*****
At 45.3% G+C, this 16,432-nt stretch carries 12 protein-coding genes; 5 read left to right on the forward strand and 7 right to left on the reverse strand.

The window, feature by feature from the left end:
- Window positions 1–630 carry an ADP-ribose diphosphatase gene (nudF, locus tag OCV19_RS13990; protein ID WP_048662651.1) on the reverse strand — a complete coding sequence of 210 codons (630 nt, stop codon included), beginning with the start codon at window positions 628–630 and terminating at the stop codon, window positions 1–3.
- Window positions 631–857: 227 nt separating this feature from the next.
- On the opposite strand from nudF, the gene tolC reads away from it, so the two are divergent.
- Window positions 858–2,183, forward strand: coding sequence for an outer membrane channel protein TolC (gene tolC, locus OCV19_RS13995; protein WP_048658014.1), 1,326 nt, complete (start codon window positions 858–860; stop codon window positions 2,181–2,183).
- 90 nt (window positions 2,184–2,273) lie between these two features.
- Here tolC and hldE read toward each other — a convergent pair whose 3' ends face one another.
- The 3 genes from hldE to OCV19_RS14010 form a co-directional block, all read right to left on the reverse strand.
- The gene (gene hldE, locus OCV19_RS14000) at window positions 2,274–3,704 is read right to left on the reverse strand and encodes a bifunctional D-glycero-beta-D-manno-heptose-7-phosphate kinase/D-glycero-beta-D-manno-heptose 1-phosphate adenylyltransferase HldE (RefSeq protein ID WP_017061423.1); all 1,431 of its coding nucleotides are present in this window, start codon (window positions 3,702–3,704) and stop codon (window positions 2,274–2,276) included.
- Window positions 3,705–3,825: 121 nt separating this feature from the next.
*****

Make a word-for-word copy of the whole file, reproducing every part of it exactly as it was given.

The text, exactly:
At 45.3% G+C, this 16,432-nt stretch carries 12 protein-coding genes; 5 read left to right on the forward strand and 7 right to left on the reverse strand.

The window, feature by feature from the left end:
- Window positions 1–630 carry an ADP-ribose diphosphatase gene (nudF, locus tag OCV19_RS13990; protein ID WP_048662651.1) on the reverse strand — a complete coding sequence of 210 codons (630 nt, stop codon included), beginning with the start codon at window positions 628–630 and terminating at the stop codon, window positions 1–3.
- Window positions 631–857: 227 nt separating this feature from the next.
- On the opposite strand from nudF, the gene tolC reads away from it, so the two are divergent.
- Window positions 858–2,183, forward strand: coding sequence for an outer membrane channel protein TolC (gene tolC, locus OCV19_RS13995; protein WP_048658014.1), 1,326 nt, complete (start codon window positions 858–860; stop codon window positions 2,181–2,183).
- 90 nt (window positions 2,184–2,273) lie between these two features.
- Here tolC and hldE read toward each other — a convergent pair whose 3' ends face one another.
- The 3 genes from hldE to OCV19_RS14010 form a co-directional block, all read right to left on the reverse strand.
- The gene (gene hldE, locus OCV19_RS14000) at window positions 2,274–3,704 is read right to left on the reverse strand and encodes a bifunctional D-glycero-beta-D-manno-heptose-7-phosphate kinase/D-glycero-beta-D-manno-heptose 1-phosphate adenylyltransferase HldE (RefSeq protein ID WP_017061423.1); all 1,431 of its coding nucleotides are present in this window, start codon (window positions 3,702–3,704) and stop codon (window positions 2,274–2,276) included.
- Window positions 3,705–3,825: 121 nt separating this feature from the next.